Story of boy who robbed to earn just a bowl of food

Representative image. (Photo/ Pixabay)

Circumstances forced this boy, at age 10, to take to crime. Police caught him, put him in a remand home for juvenile crime and ‘tortured’ him.

What followed was a story of perseverance and Pradeesh (name changed), now 26, is preparing for the civil services examinations.

Pradeesh was born in a poor family with two elder brothers and lost his mother at the age of seven. To make matters worse, his father did not take good care of the family.

The precarious situation led him to commit crimes, to fulfill his needs. He had company in those in the neighbourhood who indulged in crimes like robbery and attempt to murder.

Detached completely from the family today, Pradeesh is transformed and works as an assistant manager in a private bank in Bengaluru and is also preparing for his civil service examinations.

Pradeesh was invited to share his story at the Regional Conclave of State Commissions for Protection of Child Rights in the city on Tuesday. Officials from Karnataka, Kerala, Telangana, Andhra Pradesh, Maharashtra, Tamil Nadu and Goa discussed child right issues.

“I feel everyone should be given a second chance in life to understand themselves, especially when they commit mistakes as kids.

“For me, there was no one to guide and take me on the right track or fulfil my needs when I was a child. Whatever I did was just for a bowl of food,” he said.

As explained by Pradeesh, his stay at the remand home between February and November in 2005 was a transformation period.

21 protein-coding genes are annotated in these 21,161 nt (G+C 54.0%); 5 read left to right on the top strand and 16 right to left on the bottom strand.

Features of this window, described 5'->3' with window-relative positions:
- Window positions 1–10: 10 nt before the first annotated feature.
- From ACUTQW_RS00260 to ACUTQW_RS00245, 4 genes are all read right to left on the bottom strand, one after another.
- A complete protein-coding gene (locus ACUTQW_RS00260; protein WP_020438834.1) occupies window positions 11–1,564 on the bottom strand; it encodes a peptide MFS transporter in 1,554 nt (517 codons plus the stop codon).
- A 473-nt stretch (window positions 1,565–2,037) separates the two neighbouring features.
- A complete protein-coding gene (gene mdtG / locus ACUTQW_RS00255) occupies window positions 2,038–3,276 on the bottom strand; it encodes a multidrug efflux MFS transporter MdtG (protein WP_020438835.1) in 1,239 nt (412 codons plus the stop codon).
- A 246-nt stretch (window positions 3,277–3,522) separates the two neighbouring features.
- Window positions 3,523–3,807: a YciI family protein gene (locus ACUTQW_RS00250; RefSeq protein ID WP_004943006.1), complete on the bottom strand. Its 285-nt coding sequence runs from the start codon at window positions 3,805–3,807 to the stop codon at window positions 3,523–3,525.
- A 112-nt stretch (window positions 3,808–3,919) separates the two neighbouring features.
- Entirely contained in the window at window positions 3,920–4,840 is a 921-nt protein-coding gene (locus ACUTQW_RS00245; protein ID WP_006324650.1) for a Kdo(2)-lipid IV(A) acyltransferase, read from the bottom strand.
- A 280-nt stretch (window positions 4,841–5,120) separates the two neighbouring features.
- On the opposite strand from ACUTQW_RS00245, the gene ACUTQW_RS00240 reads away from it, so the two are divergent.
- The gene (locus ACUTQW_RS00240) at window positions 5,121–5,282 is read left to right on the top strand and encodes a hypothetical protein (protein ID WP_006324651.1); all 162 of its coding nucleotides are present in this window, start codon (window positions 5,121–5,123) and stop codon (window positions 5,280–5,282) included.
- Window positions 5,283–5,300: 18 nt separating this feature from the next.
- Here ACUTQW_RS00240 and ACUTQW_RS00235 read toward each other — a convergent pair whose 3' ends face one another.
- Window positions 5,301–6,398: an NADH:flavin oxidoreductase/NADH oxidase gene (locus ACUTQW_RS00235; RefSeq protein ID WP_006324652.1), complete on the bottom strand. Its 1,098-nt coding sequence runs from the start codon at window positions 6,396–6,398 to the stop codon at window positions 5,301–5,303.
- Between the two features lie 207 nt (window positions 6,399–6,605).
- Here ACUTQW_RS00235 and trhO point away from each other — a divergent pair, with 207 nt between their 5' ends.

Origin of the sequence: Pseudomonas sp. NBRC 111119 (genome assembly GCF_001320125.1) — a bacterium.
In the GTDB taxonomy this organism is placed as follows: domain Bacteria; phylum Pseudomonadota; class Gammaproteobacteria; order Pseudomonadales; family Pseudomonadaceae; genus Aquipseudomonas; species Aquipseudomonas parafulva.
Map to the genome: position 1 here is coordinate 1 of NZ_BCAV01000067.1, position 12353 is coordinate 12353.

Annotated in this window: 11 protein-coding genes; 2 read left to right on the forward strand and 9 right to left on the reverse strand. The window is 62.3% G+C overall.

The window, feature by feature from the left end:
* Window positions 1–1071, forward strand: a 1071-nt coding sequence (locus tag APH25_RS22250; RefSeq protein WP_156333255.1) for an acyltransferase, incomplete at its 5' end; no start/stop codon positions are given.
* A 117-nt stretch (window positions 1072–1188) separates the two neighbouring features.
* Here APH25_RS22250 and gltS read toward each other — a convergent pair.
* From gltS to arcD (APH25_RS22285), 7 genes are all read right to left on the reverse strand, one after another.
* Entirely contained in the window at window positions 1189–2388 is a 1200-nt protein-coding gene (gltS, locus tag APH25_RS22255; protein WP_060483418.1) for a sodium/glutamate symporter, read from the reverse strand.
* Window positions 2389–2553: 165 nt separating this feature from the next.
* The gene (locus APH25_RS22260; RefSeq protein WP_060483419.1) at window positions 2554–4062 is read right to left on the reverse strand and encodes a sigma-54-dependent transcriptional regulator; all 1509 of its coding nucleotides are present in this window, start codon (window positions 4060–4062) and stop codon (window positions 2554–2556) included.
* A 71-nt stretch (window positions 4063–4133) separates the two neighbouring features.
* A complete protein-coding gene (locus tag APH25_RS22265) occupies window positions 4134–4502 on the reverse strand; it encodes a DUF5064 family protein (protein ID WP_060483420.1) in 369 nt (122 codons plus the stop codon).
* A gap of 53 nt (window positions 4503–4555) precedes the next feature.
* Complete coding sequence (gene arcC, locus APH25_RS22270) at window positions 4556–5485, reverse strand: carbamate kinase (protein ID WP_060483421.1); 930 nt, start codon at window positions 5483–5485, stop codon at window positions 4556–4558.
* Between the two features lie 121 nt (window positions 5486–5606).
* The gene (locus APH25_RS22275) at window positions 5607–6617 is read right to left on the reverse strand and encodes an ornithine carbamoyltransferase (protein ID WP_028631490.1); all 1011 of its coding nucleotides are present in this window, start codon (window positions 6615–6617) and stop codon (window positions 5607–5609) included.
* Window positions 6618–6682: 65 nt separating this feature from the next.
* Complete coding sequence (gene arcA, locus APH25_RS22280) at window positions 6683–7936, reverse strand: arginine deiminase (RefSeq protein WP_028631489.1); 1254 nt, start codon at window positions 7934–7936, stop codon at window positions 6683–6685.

“I learnt a lot at the observation home and later, I was taken in by a Bengaluru-based NGO, which gave me education and helped me be what I am today,” he says.

Pradeesh was a class 4 dropout and after he was handed over to the NGO, he was admitted to class 7, based on his age. Though it was difficult for him to cope with the lessons in the beginning, he managed to complete his class 10 with 64% and PUC with 72%. Later, he did his BCom from a private university in Bengaluru. He is now pursuing MBA through correspondence.

“The day when the police tortured me, I decided to become an IPS officer, but later changed my mind. I want to take up IAS to serve the society by helping those with a troubled childhood. I am also planning to give a talk soon at the remand home to help children become good citizens,” he said.

Pradeesh advises people not to hit children when they make mistakes. “Instead, try to bring them on the right track with positive taughts,” he says.

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